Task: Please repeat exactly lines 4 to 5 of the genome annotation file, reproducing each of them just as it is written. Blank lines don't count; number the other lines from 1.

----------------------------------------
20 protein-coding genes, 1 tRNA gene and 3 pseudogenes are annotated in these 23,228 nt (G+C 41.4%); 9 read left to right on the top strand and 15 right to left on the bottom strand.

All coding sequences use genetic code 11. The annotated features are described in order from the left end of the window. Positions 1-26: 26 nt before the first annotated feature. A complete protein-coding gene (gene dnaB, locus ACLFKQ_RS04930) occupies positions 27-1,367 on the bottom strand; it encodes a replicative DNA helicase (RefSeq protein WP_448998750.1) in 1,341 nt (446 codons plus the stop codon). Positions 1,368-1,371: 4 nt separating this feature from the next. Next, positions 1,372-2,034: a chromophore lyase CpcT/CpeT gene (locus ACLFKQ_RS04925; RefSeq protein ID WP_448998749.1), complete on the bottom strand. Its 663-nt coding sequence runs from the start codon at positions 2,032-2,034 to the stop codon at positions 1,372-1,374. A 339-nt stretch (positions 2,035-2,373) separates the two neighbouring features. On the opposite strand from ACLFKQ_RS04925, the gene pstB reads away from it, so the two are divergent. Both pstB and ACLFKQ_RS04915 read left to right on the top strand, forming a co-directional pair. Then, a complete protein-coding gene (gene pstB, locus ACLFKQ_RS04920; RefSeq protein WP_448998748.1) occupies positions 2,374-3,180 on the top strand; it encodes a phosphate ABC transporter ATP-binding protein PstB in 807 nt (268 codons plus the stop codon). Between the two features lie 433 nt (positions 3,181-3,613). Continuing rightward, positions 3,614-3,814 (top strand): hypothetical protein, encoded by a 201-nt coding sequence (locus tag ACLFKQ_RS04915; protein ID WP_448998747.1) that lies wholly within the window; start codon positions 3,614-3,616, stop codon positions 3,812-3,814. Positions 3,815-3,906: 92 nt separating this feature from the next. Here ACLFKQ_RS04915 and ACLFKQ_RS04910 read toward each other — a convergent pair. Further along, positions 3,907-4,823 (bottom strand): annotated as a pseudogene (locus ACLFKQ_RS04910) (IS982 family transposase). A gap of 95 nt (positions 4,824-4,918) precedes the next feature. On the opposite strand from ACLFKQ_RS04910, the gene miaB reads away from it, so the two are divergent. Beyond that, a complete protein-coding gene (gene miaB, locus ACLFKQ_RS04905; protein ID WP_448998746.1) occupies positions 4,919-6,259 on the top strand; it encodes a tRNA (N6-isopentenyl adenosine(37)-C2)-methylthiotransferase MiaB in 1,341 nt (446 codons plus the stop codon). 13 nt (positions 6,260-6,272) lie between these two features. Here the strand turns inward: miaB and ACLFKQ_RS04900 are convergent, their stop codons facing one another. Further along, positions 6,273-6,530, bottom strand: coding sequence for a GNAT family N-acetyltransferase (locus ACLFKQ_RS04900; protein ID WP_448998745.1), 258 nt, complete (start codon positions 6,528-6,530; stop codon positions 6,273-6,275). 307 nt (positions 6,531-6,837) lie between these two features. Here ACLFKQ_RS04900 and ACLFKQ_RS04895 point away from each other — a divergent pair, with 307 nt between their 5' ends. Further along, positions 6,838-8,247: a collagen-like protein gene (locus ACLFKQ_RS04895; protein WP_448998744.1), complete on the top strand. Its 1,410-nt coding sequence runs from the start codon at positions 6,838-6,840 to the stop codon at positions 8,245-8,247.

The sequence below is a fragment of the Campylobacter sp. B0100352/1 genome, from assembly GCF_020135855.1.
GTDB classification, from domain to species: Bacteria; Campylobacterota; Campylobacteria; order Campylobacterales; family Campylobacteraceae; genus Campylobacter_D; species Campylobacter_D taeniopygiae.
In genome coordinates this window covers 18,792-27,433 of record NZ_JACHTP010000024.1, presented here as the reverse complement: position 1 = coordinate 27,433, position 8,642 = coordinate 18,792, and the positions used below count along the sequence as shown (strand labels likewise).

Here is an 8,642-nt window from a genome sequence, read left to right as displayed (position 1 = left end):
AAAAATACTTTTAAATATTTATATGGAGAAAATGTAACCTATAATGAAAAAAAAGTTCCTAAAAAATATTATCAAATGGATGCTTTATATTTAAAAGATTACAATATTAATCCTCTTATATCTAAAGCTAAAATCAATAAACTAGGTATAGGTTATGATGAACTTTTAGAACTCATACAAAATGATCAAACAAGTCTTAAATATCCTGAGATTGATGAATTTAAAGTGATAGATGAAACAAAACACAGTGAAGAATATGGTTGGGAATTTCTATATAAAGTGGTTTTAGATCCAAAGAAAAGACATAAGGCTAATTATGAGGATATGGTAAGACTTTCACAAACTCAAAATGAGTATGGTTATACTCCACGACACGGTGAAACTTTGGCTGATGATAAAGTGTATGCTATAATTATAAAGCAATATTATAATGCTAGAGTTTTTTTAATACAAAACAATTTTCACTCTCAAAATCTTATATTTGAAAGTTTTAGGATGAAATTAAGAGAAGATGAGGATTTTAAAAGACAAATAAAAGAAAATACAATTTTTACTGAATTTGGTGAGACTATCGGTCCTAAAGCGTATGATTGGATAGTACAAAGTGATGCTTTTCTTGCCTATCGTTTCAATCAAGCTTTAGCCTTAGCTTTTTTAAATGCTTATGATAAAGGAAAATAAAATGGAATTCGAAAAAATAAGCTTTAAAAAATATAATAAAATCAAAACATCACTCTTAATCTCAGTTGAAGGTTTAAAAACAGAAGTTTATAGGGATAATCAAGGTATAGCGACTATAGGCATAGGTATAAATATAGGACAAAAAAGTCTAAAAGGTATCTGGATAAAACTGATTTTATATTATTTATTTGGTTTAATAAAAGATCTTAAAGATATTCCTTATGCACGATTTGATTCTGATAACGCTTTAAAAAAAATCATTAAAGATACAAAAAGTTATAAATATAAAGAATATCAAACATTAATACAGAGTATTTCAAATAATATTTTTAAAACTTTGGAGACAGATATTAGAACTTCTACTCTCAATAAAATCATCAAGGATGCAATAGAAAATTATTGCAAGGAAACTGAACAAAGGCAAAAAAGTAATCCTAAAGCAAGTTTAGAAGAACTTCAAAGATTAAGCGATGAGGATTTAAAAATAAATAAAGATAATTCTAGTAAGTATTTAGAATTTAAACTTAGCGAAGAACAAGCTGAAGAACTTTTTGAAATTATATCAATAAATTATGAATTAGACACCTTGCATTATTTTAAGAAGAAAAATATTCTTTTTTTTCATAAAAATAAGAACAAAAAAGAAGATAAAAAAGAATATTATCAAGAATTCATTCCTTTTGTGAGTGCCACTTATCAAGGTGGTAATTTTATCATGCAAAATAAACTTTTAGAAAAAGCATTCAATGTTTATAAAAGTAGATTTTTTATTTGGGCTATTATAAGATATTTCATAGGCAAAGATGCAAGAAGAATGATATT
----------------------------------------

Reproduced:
GTDB classification, from domain to species: Bacteria; Campylobacterota; Campylobacteria; order Campylobacterales; family Campylobacteraceae; genus Campylobacter_D; species Campylobacter_D taeniopygiae.
In genome coordinates this window covers 18,792-27,433 of record NZ_JACHTP010000024.1, presented here as the reverse complement: position 1 = coordinate 27,433, position 8,642 = coordinate 18,792, and the positions used below count along the sequence as shown (strand labels likewise).